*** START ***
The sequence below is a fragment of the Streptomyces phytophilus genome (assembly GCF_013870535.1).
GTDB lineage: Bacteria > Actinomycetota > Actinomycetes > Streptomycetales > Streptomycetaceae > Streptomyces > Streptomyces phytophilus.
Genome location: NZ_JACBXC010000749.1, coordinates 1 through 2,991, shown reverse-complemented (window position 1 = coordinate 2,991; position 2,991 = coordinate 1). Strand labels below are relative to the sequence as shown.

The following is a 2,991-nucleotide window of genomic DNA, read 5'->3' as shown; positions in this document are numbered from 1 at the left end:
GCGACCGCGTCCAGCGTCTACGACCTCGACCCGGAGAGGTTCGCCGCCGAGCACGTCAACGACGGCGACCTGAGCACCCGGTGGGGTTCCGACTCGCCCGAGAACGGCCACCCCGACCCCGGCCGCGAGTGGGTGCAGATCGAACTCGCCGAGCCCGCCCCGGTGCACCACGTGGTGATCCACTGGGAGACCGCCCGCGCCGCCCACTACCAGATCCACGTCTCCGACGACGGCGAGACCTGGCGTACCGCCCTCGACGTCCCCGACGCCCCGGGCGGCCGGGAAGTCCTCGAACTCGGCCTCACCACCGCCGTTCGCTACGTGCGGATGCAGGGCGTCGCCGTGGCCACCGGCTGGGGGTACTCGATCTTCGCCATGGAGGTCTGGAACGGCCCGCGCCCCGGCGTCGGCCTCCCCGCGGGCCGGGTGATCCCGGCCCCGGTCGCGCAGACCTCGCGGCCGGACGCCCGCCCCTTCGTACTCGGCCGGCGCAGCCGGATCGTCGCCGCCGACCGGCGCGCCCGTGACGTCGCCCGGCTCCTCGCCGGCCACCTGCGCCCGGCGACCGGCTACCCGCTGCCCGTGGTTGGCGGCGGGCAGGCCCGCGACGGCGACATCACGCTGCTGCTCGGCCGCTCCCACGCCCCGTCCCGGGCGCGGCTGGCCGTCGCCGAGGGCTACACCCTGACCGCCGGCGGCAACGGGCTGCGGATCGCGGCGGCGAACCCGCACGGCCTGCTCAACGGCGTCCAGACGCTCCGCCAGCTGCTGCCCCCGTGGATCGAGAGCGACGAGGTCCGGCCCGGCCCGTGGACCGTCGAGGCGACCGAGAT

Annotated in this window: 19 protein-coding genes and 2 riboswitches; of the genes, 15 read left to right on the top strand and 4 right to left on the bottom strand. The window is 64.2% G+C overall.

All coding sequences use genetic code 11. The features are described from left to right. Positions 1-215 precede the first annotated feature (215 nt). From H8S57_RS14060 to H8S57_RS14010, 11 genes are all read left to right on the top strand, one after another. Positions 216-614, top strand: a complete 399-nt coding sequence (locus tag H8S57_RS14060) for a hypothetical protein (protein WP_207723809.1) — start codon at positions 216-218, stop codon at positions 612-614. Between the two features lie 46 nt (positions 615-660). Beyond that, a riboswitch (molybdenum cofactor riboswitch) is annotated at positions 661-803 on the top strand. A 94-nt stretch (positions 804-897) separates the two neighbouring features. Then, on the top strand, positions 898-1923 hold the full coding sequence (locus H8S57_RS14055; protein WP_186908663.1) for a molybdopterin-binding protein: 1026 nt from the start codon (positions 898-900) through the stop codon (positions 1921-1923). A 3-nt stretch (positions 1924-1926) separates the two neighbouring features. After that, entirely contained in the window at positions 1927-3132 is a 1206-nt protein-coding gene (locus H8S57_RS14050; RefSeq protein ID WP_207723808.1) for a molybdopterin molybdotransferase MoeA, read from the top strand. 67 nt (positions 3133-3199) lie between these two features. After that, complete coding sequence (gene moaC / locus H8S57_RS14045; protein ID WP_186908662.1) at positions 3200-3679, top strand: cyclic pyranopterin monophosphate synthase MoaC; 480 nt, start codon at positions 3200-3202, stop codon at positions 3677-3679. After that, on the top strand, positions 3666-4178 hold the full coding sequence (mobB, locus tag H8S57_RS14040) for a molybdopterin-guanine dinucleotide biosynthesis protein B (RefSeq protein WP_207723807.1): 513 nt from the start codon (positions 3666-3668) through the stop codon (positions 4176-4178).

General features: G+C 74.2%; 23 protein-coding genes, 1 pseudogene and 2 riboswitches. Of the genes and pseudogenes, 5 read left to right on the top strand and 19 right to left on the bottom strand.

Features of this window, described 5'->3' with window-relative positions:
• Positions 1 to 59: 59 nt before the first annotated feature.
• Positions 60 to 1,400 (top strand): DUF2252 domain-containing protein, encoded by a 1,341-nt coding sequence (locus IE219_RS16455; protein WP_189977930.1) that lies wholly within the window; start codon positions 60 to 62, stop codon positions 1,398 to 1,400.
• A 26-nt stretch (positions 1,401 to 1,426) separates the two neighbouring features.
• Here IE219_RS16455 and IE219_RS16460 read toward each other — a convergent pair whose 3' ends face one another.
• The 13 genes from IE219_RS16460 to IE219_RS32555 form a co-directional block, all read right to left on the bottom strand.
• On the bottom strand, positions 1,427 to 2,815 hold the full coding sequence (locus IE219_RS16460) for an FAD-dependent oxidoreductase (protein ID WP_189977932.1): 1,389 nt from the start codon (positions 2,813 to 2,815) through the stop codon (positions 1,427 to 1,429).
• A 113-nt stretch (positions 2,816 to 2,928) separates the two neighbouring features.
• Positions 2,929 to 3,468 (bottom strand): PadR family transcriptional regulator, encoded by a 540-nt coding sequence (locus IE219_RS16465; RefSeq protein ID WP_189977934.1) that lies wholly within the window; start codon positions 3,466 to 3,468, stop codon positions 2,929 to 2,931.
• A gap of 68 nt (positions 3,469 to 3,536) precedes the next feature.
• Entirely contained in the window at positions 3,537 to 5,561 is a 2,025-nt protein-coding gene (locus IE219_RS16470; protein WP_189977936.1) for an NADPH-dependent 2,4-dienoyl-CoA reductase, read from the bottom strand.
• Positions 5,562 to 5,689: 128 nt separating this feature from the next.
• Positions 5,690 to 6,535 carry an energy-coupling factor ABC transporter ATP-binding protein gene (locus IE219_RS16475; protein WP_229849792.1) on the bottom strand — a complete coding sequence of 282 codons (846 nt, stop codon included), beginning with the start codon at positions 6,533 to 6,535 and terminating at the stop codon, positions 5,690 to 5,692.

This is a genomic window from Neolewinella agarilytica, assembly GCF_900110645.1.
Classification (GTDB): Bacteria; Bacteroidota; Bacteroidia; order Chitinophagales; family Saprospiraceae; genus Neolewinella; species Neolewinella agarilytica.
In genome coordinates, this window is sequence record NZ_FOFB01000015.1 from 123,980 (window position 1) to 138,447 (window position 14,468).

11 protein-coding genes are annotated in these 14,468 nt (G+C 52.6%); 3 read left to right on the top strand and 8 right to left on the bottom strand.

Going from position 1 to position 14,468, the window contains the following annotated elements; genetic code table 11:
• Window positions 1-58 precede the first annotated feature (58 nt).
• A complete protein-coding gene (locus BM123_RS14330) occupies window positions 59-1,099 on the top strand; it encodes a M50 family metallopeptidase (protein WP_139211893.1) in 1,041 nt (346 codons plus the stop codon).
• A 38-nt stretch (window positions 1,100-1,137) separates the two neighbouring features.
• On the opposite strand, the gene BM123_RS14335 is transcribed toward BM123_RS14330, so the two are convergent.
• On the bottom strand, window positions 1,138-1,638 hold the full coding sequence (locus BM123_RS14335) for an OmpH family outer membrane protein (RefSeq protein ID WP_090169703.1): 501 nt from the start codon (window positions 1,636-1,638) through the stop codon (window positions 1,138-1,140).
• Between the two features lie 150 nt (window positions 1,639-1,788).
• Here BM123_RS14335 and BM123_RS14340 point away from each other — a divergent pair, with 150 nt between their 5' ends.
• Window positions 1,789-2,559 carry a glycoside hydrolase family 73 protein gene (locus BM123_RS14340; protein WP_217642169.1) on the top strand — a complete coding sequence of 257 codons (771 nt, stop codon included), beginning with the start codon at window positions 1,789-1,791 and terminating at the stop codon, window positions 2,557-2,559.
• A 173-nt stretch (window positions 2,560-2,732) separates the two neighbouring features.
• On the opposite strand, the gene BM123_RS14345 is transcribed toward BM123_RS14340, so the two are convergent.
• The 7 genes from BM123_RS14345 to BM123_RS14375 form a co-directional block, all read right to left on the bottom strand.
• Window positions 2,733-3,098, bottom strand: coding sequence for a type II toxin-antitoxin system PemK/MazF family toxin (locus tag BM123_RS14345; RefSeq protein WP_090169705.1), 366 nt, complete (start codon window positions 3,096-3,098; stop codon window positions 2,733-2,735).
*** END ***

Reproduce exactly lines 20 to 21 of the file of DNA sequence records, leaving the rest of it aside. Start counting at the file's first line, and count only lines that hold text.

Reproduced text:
• Positions 5,562 to 5,689: 128 nt separating this feature from the next.
• Positions 5,690 to 6,535 carry an energy-coupling factor ABC transporter ATP-binding protein gene (locus IE219_RS16475; protein WP_229849792.1) on the bottom strand — a complete coding sequence of 282 codons (846 nt, stop codon included), beginning with the start codon at positions 6,533 to 6,535 and terminating at the stop codon, positions 5,690 to 5,692.